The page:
- EU citizens had to contend with a barrage of news coverage and negative sentiment toward the AstraZeneca vaccine.
- Even from top officials themselves.
- The shot was suspended by more than a dozen European countries following concerns over a small number of reports of blood clots.
- Age usage guidance surrounding the vaccine has been changed several times.
LONDON — There are signs that Europe's diverging — and changing — usage rules when it comes to the coronavirus vaccine developed by AstraZeneca and the University of Oxford are sowing further confusion and mistrust among citizens.
Not only have EU citizens had to contend with a barrage of negative sentiment toward the vaccine, even from top officials themselves, but they've also seen the shot suspended by more than a dozen European countries following concerns over a small number of reports of blood clots.
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The European Medicines Agency and World Health Organization, following safety reviews of the data, recommended continued use of the shot, saying its benefits outweighed possible risks. But those fears have not gone away, with confusion now reigning over which age group should, and can, take the vaccine.
On Tuesday, Germany suspended use of the AstraZeneca shot in all citizens under 60, citing renewed concerns after a small number of reports of rare but serious blood clots. Earlier this week, some hospitals in Berlin had initially stopped vaccinating women under 55 with AstraZeneca's shot.
Germany had initially only permitted the vaccine to be used in the under-65s, saying there was not enough data to show it was safe and effective for the elderly, although it reversed that decision in early March.
Meanwhile, Spain decided on Wednesday to extend the use of the vaccine to essential workers over 65 years old. The vaccine had until then been restricted to the 55-to-65 age group, but will now be made available to priority groups in that age group such as health workers, police officers or teachers.
In France, the AstraZeneca vaccine was also initially not permitted for the over-65s, with French President Emmanuel Macron, now criticized for his armchair epidemiology by many French commentators, saying erroneously that the vaccine was "quasi-ineffective" for the over-65s.
France later reversed that stance as more clinical trial data emerged, saying that the vaccine would be allowed for people affected by co-morbidities, including those aged between 65 and 74.
Confused yet? You're not alone. Comments on Twitter show that people on both sides are confused over official stances toward the vaccine.
One Twitter user based in Germany noted that "you can't blame people for being confused" after he listed the twists and turns that have characterized the timeline of AstraZeneca's vaccine.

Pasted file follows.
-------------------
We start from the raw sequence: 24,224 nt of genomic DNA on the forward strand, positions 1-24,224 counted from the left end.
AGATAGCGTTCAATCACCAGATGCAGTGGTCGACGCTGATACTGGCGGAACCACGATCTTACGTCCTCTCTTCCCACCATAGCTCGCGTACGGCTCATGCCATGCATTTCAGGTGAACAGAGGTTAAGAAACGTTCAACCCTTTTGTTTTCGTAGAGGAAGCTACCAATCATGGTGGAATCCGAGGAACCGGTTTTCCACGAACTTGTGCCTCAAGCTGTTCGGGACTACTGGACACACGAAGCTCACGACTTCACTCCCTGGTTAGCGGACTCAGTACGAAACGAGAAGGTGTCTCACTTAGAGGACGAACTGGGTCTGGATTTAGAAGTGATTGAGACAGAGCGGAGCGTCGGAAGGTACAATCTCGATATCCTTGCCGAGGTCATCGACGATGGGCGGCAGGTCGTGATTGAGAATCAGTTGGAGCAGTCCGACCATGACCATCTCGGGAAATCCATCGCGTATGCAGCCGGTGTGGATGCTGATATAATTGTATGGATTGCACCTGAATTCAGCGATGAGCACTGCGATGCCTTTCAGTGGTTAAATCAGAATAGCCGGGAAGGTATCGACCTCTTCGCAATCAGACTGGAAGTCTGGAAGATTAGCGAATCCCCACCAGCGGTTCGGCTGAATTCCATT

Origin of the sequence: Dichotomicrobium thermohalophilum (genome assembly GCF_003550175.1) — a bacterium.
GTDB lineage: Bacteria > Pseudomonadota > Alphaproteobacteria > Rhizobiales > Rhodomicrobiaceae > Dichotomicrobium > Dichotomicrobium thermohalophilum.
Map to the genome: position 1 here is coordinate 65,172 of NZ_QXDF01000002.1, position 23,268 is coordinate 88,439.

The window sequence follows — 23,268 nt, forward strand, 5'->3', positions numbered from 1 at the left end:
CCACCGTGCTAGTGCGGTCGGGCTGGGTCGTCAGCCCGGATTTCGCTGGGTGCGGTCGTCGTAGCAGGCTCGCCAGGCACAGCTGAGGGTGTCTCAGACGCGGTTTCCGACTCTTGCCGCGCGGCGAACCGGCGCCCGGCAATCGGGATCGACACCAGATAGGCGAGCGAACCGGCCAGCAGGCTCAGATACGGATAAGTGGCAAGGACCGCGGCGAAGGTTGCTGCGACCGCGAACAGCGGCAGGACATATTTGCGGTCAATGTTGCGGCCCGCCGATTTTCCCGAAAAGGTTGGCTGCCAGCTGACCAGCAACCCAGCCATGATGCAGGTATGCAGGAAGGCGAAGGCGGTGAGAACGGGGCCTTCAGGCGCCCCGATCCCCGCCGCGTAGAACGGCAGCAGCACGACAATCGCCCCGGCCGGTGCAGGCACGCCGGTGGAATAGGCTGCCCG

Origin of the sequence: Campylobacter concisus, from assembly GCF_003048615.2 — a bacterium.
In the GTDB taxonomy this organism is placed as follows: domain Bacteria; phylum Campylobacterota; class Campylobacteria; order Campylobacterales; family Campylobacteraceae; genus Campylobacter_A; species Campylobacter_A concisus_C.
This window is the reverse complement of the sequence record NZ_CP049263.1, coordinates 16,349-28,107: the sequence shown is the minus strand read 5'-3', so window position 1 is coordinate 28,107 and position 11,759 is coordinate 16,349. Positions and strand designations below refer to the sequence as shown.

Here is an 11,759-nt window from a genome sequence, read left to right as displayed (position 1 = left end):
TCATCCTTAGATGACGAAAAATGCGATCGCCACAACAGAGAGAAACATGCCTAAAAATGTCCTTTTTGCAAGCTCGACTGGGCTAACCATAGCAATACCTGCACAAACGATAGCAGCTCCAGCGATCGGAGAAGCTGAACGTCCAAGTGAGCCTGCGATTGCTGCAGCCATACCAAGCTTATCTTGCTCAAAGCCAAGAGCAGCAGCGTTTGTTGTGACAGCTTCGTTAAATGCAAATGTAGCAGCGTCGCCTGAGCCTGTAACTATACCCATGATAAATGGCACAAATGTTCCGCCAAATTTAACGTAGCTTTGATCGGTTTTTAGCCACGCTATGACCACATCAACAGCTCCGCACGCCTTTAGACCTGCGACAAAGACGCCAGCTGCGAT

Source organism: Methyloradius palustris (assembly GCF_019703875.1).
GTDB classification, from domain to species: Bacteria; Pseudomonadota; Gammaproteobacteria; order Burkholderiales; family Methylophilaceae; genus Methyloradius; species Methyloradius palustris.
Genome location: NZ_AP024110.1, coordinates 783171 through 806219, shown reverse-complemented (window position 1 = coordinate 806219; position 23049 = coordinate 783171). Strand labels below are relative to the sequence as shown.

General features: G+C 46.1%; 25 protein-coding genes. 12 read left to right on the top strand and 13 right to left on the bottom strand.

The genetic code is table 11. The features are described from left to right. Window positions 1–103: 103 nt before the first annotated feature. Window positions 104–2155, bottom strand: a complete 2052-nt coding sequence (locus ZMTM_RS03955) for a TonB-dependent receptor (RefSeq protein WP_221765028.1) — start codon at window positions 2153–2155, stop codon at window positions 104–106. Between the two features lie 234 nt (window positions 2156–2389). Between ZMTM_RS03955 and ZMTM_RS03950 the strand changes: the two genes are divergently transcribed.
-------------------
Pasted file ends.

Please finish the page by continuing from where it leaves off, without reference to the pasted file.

Another user, Aetera, based in Germany noted that "everyone here is confused whether it is good or bad" while another British Twitter user, Mike Carrivick, said the reversal of usage rules around the vaccine was the "irony of ironies" but one with a potentially serious consequence. He noted: "No wonder many are confused and lives put at risk."
London-based Kristen Covo was another Twitter user expressing her confusion over AstraZeneca's safety credentials following its suspension in a handful of European countries, and then the resumption of its use following the EMA and WHO's advice.
With regard to the question of administering the second vaccine dose to younger people who have already received a first dose of the AstraZeneca vaccine, Germany's vaccine committee said it would issue guidance on the matter by the end of April.
The ambivalent, and changing, stance taken by European countries toward the vaccine has been made all the more confusing by an accompanying narrative (and big dispute) over supplies of the shot.
The EU has repeatedly lambasted the drugmaker for not living up to its supply delivery schedule while at the same time, various EU officials and leaders have provoked doubts on the vaccine's efficacy, which in turn has prompted vaccine skepticism among many EU citizens.
One BBC reporter based in Brussels noted that it had been labeled the "Aldi vaccine," after the low-cost grocery store, because people saw the shot as the budget option. There are other reports of people requesting the Pfizer-BioNTech or Moderna shots instead of the AstraZeneca vaccine.
As one English Twitter user called gazztrade questioned on Wednesday, does the EU "want the AstraZeneca vaccine or not?"
To date, only 10% of Europe's total population has received one vaccine dose and 4% have completed a full vaccine series, according to data compiled by WHO. The United Nations health agency has described the region's vaccine rollout as "unacceptably slow."